Fred's algal adventure

Rainbo Nixon and Fred Gurgel.
Image: Gary Cranitch


During the Ningaloo expedition Dr Carlos Fredrico Gurgel, "Fred", has been in search of algae.
Fred works for the University of Adelaide, the Department for Environment and Heritage South Australia, the South Australian Herbarium and SARDI-Aquatic Sciences.
The curator and research fellow has been combing the reef and ocean floor in search of species that are present in WA and to document species that may occur in other regions.
Fred has been scuba diving, snorkelling and searching the shoreline for algae that has washed up.
He said while collection was important, once back in his makeshift CReefs Laboratory (at the back of the gazebo which also houses our communal kitchen and dining room) documentation was also imperative.
He said the algae samples were stored in three ways.
  • In silica beads to dehydrate them;
  • Pressed between paper blots for insertion in the herbarium collections; and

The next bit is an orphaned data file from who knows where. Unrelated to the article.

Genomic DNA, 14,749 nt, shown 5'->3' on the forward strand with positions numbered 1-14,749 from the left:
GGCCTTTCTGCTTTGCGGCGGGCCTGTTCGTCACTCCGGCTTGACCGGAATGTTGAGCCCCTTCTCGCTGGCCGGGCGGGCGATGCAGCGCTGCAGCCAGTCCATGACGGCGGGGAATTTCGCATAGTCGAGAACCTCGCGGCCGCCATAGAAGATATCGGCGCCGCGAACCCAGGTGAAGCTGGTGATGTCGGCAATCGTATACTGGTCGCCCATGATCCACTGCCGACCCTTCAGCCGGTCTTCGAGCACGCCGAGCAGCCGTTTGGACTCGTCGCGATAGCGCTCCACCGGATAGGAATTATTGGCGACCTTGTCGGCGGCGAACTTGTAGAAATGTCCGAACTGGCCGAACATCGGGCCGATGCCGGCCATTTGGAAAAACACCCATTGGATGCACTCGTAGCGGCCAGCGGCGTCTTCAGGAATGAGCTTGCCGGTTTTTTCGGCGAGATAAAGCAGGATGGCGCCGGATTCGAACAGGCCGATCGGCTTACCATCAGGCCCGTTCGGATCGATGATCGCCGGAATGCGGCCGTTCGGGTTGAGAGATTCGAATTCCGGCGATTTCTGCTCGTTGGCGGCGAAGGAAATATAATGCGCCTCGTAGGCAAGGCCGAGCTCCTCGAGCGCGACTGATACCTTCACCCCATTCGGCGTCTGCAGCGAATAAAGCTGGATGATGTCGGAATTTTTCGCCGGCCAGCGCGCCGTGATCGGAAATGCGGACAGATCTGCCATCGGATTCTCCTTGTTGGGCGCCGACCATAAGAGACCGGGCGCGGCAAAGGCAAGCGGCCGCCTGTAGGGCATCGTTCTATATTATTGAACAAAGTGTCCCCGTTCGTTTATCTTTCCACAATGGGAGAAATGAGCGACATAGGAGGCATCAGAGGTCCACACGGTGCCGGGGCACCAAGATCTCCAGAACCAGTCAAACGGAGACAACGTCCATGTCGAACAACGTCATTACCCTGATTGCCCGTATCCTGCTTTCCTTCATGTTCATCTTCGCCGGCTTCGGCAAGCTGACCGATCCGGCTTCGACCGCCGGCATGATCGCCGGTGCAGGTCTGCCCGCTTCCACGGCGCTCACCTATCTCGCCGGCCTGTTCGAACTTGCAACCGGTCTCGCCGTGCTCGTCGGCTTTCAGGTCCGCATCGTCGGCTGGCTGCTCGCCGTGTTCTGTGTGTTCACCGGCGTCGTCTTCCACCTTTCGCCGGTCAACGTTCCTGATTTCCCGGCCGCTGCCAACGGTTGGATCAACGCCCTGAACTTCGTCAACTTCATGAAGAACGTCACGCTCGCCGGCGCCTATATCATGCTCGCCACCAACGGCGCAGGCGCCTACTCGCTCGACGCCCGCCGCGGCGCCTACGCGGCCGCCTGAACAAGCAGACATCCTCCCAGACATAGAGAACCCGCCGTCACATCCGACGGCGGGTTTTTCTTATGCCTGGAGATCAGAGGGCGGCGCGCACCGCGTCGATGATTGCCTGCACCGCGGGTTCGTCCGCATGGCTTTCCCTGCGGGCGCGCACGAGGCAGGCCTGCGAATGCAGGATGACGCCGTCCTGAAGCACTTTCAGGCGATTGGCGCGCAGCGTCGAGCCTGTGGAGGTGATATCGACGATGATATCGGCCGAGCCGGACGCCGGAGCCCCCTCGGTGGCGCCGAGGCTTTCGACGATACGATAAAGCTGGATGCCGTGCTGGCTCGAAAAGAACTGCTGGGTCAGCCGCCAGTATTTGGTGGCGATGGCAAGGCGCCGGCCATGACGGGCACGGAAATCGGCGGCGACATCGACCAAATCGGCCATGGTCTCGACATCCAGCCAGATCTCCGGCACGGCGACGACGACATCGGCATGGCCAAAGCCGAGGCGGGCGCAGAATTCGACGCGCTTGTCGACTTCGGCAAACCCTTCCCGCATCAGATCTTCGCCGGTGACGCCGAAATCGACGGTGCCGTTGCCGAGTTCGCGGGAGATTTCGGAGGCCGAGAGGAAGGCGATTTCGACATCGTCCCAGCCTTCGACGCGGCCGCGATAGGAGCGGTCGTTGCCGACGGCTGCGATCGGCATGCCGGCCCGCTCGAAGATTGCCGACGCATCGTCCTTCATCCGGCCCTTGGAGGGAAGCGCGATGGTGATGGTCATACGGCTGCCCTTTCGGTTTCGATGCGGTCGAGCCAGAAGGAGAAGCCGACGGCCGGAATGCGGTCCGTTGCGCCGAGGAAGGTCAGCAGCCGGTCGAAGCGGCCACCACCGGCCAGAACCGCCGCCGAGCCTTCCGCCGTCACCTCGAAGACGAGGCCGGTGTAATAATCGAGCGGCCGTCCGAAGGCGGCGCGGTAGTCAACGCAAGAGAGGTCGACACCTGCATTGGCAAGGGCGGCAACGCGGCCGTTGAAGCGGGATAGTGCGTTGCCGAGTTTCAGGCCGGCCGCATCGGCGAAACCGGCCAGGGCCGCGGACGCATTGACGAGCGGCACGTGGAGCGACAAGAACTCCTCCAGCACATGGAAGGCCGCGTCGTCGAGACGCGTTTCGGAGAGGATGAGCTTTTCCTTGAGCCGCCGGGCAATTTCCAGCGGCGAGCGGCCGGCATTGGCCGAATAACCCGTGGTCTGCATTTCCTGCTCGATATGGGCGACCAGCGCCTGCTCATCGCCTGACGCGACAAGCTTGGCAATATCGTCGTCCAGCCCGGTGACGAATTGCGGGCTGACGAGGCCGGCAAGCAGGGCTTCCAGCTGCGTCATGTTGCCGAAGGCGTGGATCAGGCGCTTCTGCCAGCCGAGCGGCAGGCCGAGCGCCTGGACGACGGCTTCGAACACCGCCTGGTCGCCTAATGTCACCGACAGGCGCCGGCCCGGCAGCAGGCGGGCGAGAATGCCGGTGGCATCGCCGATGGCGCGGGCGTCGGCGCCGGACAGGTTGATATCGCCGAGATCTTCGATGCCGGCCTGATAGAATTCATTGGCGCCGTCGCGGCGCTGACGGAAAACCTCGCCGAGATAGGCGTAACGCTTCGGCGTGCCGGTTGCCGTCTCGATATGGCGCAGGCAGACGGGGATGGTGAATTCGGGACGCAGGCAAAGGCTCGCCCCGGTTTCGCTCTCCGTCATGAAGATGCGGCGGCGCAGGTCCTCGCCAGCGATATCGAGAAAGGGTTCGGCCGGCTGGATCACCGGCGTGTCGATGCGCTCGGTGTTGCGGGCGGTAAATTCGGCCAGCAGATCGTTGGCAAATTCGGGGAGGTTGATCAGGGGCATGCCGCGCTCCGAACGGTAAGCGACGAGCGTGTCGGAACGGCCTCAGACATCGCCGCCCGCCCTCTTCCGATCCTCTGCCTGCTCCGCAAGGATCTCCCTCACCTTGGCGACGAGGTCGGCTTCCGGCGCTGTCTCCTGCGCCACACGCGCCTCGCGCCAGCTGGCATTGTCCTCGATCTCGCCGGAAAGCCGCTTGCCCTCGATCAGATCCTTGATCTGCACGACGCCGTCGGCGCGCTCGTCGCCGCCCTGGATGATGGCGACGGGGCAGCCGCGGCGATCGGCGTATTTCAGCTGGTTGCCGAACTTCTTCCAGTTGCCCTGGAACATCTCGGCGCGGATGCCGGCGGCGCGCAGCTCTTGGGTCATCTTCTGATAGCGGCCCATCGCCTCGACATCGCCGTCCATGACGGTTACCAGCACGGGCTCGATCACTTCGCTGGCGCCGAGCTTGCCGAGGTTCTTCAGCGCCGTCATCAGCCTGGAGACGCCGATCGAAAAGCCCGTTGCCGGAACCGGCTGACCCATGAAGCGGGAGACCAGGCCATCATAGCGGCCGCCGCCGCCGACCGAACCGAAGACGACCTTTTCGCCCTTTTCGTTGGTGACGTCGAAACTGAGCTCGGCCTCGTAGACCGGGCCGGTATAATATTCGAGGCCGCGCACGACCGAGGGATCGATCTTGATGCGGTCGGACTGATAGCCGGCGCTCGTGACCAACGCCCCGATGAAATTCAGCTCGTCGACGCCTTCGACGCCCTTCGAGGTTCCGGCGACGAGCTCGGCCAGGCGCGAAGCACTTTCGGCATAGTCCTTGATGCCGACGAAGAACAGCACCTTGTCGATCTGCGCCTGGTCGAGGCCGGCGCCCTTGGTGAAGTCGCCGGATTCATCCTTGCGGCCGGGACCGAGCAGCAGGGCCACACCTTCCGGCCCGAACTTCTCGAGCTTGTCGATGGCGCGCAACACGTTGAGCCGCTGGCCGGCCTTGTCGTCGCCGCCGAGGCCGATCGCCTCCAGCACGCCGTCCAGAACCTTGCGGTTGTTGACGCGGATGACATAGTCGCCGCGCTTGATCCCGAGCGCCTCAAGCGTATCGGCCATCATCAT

• In formalin solution which allows morphological information to be preserved
Fred said that each sample must be stored in all three ways as the silica beads and pressing the samples between pieces of paper can change the morphology (structure) of the plant after dehydration.
He said one thing that was especially interesting at Ningaloo was that they had found some species that are generally restricted to colder waters.
Fred said this could be because there was a mixture of warm and cold waters on Ningaloo Reef. He noted the good conditions on the Reef.
He said that while it was too early to know if they had come across any new species. Once they had returned to a laboratory for a proper detailed morphological and molecular analysis, all would be revealed.